Obesity rates in children world-wide are burgeoning, and those attending childcare are more at risk. Massey University student, Jeanette Rapson, hopes to discover information that may help design interventions offering simple, practical and relevant tips for early childhood education (ECE) teachers about nutrition and physical activity for pre-schoolers. The research is being supervised by Dr Ajmol Ali from the School of Sport and Exercise and Associate Professor Cathryn Conlon from the School of Food and Nutrition.

Professional obligationsms. schrader

Taurine supplements may improve performance recovery

A recent Massey University study looked at post-exercise taurine supplementation in humans, its effect on muscle damage markers, and subsequent performance recovery. The Effect of Taurine on the Recovery from Eccentric Exercise-Induced Muscle Damage in Males was co-authored by Yanita McLeay, Professor Steve Stannard and Dr Matthew Barnes from Massey’s School of Sport, Exercise and Nutrition.

The MINI Study - Mother and Infant Nutrition Investigation

After the birth of their baby, most women continue to see their health care professionals. However, the focus is often on the infant’s health. Only limited attention is given to the mother’s health. This study monitored the mothers’ health by assessing her nutrient status, thyroid function and mental health. The three nutrients studied were iodine, selenium, and iron.

The impact of ingesting multiple carbohydrates during long-distance triathlon performance

Triathletes must rely on ingesting carbohydrates while exercising to maintain the carbohydrate-energy required for intense efforts. Choosing the correct blend and form (liquid or solid) of carbohydrate for their bodies can be the difference between minutes or seconds off their times.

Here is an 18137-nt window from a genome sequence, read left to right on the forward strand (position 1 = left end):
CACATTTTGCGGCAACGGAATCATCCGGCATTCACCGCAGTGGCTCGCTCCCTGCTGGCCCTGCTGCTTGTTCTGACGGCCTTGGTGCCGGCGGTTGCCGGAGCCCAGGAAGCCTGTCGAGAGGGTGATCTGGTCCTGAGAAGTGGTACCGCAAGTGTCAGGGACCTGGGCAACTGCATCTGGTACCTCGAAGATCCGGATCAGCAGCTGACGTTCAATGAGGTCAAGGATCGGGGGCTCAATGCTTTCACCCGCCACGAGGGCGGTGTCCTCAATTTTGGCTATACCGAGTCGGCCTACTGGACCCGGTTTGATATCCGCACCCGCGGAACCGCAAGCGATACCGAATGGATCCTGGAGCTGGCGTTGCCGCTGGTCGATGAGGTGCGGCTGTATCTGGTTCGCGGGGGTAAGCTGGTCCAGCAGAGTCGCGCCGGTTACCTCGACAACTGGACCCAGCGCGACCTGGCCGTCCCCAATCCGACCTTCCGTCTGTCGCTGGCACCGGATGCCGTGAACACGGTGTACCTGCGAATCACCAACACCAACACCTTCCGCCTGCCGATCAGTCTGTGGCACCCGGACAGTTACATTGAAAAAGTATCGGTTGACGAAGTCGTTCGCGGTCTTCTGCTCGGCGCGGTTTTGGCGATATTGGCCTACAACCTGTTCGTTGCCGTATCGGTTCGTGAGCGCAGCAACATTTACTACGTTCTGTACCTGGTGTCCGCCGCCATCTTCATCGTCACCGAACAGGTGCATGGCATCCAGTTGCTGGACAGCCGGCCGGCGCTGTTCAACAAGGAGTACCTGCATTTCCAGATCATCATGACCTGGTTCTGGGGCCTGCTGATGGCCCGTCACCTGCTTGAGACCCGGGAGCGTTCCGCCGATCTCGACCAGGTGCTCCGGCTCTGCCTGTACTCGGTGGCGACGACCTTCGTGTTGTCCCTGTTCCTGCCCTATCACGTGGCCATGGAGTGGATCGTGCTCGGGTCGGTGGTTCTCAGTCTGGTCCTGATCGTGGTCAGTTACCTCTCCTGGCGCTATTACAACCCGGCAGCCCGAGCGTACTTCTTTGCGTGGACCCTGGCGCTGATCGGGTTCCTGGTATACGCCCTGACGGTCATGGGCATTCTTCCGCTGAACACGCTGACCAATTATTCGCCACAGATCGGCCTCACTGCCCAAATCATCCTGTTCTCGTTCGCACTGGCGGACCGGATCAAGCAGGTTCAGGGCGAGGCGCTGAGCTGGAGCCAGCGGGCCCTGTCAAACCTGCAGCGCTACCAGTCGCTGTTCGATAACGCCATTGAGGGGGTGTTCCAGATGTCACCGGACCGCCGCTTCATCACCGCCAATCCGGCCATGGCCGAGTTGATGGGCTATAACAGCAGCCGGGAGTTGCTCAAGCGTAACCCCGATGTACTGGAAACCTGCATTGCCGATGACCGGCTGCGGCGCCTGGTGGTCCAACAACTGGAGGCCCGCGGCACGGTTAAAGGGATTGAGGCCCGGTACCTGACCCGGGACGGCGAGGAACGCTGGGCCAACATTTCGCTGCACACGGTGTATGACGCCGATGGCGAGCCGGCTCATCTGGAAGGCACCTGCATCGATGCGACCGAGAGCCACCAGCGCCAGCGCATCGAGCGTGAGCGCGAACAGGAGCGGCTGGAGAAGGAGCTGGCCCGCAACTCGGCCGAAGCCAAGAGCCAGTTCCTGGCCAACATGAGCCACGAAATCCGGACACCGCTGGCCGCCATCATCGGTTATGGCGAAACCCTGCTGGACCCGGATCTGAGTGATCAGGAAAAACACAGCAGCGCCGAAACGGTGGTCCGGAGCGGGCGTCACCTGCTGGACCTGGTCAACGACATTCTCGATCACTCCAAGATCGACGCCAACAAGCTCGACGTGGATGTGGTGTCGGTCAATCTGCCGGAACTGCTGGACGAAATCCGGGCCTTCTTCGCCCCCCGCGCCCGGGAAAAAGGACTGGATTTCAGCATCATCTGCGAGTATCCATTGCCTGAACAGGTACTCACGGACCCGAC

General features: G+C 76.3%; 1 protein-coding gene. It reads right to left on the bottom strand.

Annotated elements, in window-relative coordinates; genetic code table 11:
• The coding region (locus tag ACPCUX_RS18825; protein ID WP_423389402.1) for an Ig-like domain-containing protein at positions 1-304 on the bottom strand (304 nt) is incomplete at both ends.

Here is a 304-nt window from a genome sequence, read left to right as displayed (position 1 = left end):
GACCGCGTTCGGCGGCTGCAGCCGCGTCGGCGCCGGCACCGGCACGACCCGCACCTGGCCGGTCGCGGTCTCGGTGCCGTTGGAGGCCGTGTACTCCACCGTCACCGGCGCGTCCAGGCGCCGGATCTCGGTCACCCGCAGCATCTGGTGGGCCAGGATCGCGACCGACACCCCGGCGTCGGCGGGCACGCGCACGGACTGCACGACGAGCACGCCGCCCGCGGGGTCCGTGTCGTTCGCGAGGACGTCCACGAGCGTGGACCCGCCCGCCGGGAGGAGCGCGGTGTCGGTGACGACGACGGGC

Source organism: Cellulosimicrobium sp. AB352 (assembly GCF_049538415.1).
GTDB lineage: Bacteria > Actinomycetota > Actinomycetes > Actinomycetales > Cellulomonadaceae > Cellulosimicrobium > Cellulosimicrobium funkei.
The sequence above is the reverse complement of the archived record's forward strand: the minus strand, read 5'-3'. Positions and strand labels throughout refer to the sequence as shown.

Veges don’t make the cut in school kitchens

Dietetic masters students on a public health nutrition placement with the Heart Foundation and conducted a survey which examined how intermediate school children are currently taught cooking skills. Nearly 120 schools throughout New Zealand participated. Overall, the findings indicate there are opportunities to better support children with key skills in food preparation.

Vitamin D supplements and psoriasis

A new study indicates some people with psoriasis might see an improvement in their symptoms from taking a vitamin D supplement, particularly in the colder months. Dr Michelle Ingram conducted the research as part of her PhD in Nutritional Science. The study was funded by a Lottery Health Research grant and supervised by Associate Professor Pamela von Hurst from the School of Sport, Exercise and Nutrition.

Student research

Bolaji Lilian Ilesanmi-Oyelere's research project looks into the relationship between New Zealand diets, bone health and the gut microbiome. She believes that the dairy industries, the scientific community and women in general will benefit from the outcomes of this research. Her project is supervised by Professor Marlena Kruger, Professor Jane Coad and Professor Nicole Roy.

Bolaji Lilian Ilesanmi-Oyelere
Doctor of Philosophy

Dushanka Hettige's research study investigated the prevalence of malnutrition and associated risk factors among older adults (aged 64 to 84 years) newly admitted to residential care facilities across the Waitemata District Health Board (WDHB) region. Her study found that nearly half the participants were malnourished, and over a third were at risk of dysphagia. It highlighted the importance of malnutrition and dysphagia screening among older adults upon admission to residential care.

Dushanka Hettige
The prevalence of nutrition risk and associated risk factors among older adults recently admitted to age-related residential care within the Waitemata District Health Board region
Master of Science (Nutrition and Dietetics)

Taste preferences start to develop early in life and can influence food choices in the future. PhD candidate and registered dietitian, Jeanette Rapson is investigating how exposing babies to a variety of fruit and vegetables when they first move to solids, could help form better eating habits in the future. Visit

Jeanette Rapson
Doctor of Philosophy

PhD student Katie Schraders is investigating the long-term effects of coeliac disease. Her thesis is being supervised by Professor Marlena Kruger.